The Bhagavad Gita

The Most Loved Hindu Scripture Translated by Eknath Easwaran 1st Shambhal Edition 2004

This book opened my eyes to many things and improved my life immensely.

The word “Gita” means “song”, and “Bhagavad Gita” means “song of the Lord”. The Bhagavad Gita (The Gita), was and is viewed by many, including Mahatma Gandhi, as India’s most important gift to the world. It is not an academic work of philosophy but a poetic, practical guide for a lay audience. Whoever would claim to be a student of religion can ill afford to ignore this work.

The Introductions to each of its 18 Chapters are still essential to guide the lay reader through the thicket of Hindu parlance, including its frequent use of Sanskrit words (which often have multiple and very different meanings). The Gita is short, comprising only a small part (100 pages or so) of a very long Hindu scripture, The Mahabharata (believed to have been written about 1000 B.C.), some 500 years after The Rig Veda, which is the oldest of the Hindu scriptures (which Hindus date hundreds of years before Moses and The Torah -- the first five books of the Old Testament); the Veda also includes the Upanishads, another prominent Hindu scripture. In the aggregate, the Hindu scriptures include texts that are roughly 700 times the size of the Christian Bible.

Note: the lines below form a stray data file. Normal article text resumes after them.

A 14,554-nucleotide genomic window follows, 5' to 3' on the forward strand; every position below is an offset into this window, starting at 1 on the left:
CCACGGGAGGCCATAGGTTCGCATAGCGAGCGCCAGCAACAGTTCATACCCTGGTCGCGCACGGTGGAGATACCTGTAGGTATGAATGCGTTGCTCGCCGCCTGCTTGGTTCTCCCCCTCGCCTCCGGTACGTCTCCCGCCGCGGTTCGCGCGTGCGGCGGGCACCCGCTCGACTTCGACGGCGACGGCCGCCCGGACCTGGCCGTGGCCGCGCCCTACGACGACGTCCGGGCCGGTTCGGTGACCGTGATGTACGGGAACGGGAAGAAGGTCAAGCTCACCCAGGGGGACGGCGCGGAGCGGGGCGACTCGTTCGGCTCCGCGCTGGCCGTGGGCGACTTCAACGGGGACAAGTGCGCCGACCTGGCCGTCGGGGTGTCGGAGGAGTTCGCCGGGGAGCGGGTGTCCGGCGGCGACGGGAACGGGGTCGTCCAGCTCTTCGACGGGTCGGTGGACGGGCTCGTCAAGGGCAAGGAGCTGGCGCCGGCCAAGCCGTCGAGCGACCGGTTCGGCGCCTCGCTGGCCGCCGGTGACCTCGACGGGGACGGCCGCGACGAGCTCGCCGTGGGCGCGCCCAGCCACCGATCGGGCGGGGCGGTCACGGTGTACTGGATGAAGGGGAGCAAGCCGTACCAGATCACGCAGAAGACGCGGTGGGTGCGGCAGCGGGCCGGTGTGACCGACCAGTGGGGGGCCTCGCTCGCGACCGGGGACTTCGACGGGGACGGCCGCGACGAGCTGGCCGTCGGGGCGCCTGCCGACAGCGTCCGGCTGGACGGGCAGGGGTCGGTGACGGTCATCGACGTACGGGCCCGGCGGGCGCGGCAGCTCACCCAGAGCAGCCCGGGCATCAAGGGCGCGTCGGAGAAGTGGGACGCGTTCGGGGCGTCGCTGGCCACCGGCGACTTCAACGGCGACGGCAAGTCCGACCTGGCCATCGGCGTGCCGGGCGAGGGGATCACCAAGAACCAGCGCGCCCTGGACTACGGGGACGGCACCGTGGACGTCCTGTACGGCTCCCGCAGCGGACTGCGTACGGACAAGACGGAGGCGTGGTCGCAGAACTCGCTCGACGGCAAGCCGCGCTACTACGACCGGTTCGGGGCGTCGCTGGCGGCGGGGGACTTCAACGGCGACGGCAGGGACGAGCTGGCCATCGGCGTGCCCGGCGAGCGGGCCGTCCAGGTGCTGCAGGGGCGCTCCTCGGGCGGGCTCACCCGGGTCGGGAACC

Both Hinduism and Judaism evolved from idol worship of many objects and forces of nature (gods) into faith in one god and, 1000 or so years later, Judaism gave birth to Christianity and, about 625 A.D., the Islamic faith.

Westerners often misread Hinduism as a belief in many gods, but Hindus believe in one Supreme Being (referring to it as Love, Truth, and Reality, the Supreme Being, Vishnu, etc.), although they have retained their many names for the varied “faces” or aspects of one god and have statues as reminders of their multifaceted one god and some of their saints, but these statues are no more “idols of worship” than are the crosses and other jewelry-ornaments and paintings, figures, figurines and statues that proliferate in many Christian churches (including evangelical) and homes and which Christians wear around their necks. Hindus have thousands of saints (which some Westerners also misread as gods), a number of which saints the Hindus maintain “ascended” (not dissimilar from the Christians’ belief in the ascensions of Christ and Elijah and the Muslims' belief in the ascension of Mohammad).